Banking on clean air to win the race for 2004 Olympics
Stockholm is banking on fresh air to win the race to host the 2004 Olympic Games. Having earned a place in the short-list of five competing cities, the Swedish capital argues that its clean environment will bring the best out of athletes.
Stockholm last staged the Games in 1912 and is competing against Rome, Athens, Cape Town and Buenos Aires.
Securing the nomination would result in the creation of 40,000 jobs and bring in billions of kronor in revenue, according to organisers.
Stockholm was judged by the International Olympic Committee to have presented one of the most professional and impressive bids and is seen as a front-runner in the race for the Games - with its main rivals thought to be Rome and Athens.
But one major factor stands in the way. In contrast with all other candidate cities, Stockholm's bid has encountered deep public opposition. The city's inhabitants are split roughly 50:50 over the merits of bringing the event to Stockholm.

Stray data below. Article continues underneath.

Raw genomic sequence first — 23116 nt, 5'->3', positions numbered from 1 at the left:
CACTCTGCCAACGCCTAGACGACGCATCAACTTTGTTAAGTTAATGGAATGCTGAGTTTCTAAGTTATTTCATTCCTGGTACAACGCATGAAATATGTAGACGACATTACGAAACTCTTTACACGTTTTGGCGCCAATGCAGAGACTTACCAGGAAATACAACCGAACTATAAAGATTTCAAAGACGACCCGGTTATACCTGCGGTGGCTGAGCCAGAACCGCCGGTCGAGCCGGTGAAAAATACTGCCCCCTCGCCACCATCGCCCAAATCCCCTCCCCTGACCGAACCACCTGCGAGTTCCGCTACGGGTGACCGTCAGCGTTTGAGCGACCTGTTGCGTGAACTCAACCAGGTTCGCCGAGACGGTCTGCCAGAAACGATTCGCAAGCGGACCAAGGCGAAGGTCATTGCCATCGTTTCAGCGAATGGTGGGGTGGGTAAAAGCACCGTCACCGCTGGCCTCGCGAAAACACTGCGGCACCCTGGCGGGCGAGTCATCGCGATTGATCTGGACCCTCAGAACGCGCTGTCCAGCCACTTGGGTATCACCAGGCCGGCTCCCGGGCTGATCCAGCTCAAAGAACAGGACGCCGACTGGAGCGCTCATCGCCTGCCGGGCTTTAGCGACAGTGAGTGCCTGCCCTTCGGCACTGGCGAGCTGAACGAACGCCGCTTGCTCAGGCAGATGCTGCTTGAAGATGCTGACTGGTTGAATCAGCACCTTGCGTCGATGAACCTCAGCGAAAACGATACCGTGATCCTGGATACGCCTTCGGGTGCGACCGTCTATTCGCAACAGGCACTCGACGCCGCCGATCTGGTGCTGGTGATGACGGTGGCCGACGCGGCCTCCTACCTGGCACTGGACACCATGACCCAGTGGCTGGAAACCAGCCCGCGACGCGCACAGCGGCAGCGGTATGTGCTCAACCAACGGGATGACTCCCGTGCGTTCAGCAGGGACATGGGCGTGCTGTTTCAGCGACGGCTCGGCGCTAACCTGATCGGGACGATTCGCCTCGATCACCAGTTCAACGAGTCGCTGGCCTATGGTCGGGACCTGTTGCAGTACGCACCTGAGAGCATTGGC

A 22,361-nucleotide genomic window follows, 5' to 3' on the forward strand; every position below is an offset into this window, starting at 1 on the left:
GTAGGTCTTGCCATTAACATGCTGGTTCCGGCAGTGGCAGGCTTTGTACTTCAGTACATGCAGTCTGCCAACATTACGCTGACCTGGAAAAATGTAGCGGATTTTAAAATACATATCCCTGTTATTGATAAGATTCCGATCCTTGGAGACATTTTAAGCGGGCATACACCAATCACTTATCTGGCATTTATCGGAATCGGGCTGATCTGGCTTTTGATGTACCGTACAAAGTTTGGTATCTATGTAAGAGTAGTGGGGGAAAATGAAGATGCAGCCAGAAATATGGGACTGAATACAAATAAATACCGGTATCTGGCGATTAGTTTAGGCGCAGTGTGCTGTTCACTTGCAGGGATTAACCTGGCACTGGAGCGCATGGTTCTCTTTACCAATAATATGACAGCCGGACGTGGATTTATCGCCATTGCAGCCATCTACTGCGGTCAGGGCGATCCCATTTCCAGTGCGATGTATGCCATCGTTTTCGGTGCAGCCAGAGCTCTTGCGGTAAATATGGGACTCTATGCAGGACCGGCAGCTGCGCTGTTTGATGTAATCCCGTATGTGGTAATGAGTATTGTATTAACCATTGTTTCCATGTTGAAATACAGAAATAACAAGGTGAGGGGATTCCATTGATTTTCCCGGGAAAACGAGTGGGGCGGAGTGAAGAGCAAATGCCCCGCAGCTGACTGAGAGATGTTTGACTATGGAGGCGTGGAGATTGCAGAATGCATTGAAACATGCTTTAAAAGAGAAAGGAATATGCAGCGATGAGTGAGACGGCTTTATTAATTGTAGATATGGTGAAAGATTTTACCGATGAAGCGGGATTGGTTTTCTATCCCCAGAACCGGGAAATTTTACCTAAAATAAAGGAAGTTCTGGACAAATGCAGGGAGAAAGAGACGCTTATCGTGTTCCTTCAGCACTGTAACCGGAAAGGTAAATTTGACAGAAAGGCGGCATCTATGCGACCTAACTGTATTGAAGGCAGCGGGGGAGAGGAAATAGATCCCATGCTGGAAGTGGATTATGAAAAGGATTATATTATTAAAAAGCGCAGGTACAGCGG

When IOC delegates visited Stockholm on an inspection tour they were even greeted by placard- waving protesters - an apparently unprecedented occurrence in an applicant country.
Opposition is rooted in the fact that Swedes still feel bruised by an economic crisis since the start of the decade.
But organisers insist their budget plan is watertight and are now enlisting a number of high-profile Swedish sports stars to help swing public opinion.
Backing the cause is the former head of Greenpeace International, Paul Gilding, who was involved in Sydney's successful effort to land the 2000 Games.
The 38-year-old environmentalist said: 'What attracted me to the Stockholm bid is that it pushes further forward from Sydney's environmental achievements.
'Stockholm is clearly environmentally superior to all of the other bids due to its extremely clean air and water.
'We learned from the Sydney bid that athletes around the world want to compete in clean air and water for health reasons and for superior performance.
'Stockholm is well in front of any competing city for air and water quality.'